When you are hosting with us, each of your projects is living in it’s own network space. While all the services and apps in your project can talk to each other, they are separated securely from all of the other projects in our Docker hosting cloud.
sloppy makes your applications (containers) talk with each other: Every container inside of a project gets a fully qualified domain name (FQDN), structured like this:
This internal FQDN can be used to link or connect containers with each other. Let’s say you have set up a project named wordpress with a service called backend, that is holding an application by the name of mysql. Then you make this container accessible for other containers using the following FQDN:
The full FQDN also includes your userid, but we automatically add this for you when using environment variables plus the domain suffix .node.intern.
You can find the FQDN for each app under Settings => Advanced:
Note: If you are using configuration files to connect your containers, you need to add your userid yourself to the FQDN. Let’s say your userid is john, the FQDN for the example above would be:
You can find your userid on your account profile.
The following example shows how to connect an apache container to a mysql container by making use of sloppy’s FQDN feature.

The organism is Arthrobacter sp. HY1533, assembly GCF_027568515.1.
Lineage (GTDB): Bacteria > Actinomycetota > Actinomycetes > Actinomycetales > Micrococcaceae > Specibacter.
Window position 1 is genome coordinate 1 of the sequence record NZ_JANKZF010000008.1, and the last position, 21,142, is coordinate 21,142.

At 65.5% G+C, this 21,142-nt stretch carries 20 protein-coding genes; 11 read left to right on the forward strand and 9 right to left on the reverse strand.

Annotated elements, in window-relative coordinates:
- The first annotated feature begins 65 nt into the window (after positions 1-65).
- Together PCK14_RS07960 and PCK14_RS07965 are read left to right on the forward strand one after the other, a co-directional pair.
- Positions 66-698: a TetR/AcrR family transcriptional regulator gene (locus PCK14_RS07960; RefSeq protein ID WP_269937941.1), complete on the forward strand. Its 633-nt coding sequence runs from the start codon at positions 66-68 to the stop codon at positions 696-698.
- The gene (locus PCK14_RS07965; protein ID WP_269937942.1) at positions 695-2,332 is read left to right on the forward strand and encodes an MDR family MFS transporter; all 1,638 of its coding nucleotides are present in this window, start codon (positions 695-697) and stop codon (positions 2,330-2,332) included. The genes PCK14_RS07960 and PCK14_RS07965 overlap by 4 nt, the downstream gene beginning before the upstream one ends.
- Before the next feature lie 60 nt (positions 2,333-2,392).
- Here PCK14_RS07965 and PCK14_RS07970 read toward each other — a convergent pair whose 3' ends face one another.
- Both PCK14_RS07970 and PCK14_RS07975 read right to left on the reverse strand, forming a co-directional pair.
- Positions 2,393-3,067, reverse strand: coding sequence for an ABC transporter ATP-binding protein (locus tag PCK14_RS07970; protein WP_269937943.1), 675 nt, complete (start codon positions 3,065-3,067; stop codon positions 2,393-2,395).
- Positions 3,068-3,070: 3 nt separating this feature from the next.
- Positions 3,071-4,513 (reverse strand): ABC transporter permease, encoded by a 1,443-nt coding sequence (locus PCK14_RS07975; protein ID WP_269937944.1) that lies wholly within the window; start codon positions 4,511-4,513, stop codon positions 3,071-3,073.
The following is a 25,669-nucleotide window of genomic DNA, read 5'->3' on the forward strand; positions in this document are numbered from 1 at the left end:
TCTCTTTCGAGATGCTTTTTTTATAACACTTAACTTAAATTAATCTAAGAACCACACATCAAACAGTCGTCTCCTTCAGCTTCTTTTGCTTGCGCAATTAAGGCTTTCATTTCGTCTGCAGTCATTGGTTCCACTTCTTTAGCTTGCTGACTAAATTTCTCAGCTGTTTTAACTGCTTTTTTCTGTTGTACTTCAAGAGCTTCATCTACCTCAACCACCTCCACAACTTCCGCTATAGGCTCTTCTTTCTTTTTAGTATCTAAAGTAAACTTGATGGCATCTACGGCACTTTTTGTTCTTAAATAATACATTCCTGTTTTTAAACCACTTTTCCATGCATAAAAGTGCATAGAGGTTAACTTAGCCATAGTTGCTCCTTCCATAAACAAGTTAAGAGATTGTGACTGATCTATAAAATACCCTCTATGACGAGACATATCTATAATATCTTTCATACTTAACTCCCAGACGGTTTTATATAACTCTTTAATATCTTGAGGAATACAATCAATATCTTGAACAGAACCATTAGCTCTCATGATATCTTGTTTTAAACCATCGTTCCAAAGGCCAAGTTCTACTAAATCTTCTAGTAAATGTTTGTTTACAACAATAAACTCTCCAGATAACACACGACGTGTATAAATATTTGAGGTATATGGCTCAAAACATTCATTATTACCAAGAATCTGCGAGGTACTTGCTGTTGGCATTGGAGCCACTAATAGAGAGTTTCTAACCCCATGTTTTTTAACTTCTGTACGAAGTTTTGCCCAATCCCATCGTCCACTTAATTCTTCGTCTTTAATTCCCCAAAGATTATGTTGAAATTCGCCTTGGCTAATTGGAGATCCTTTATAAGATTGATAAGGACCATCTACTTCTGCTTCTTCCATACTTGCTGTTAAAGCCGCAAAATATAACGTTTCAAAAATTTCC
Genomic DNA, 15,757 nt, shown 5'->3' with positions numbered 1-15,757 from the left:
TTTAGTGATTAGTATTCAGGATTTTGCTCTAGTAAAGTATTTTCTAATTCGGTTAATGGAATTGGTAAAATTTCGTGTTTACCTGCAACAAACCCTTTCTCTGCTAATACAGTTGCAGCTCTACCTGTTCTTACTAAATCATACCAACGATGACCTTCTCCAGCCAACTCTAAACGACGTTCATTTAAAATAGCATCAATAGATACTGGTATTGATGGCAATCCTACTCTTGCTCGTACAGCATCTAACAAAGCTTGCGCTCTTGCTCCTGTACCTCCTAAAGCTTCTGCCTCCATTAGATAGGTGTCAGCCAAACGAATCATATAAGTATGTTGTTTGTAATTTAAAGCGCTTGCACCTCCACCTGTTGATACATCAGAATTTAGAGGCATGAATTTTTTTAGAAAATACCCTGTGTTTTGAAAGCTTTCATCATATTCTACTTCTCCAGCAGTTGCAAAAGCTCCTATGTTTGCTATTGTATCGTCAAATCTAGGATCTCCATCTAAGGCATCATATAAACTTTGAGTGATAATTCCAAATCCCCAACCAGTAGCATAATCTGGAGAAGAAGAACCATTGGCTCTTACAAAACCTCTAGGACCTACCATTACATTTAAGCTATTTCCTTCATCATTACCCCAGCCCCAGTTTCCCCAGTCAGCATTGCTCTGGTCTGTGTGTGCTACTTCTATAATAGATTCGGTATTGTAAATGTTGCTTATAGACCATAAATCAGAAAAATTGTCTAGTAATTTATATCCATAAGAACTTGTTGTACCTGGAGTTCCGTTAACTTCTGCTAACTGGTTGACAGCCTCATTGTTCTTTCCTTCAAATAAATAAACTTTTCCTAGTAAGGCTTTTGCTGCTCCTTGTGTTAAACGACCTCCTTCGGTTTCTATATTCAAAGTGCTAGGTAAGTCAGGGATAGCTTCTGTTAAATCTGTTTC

- WORDPRESS_DB_HOST: "mysql.backend.wordpress"
- WORDPRESS_DB_USER: "a-user"
- WORDPRESS_DB_PASSWORD: "secret"
- path: "/var/www/html"
- MYSQL_ROOT_PASSWORD: "supersecret"
- MYSQL_USER: "a-user"
- MYSQL_PASSWORD: "secret"
- MYSQL_DATABASE: "wordpress"
- path: "/var/lib/mysql"
About this example
sloppy.yml is making use of the the official WordPress and MySQL Docker images. So if you run it using the
sloppy start command, it might take a moment to download those images from the Docker Hub.
env key is used to configure the environment variables embedded in those images to set up WordPress and the MySQL server, and create a database for WordPress.
Talking about linking/connecting containers, we are using the FQDN feature of sloppy to set
WORDPRESS_DB_HOST. This environment variable is expecting the path to the MySQL database used for WordPress. In the example above it is:
Thanks to the FQDN provided to the WordPress container in the frontend service of the project, it is able to directly connect to the MySQL container in the project’s backend service.
| For more information about environment variables, check the Docker User Guide and the section on environment variables in the sloppy documentation.
| To learn more about connecting containers using the FQDN feature, also have a look at our node.js tutorial where we connect a node.js container with a MongoDB container.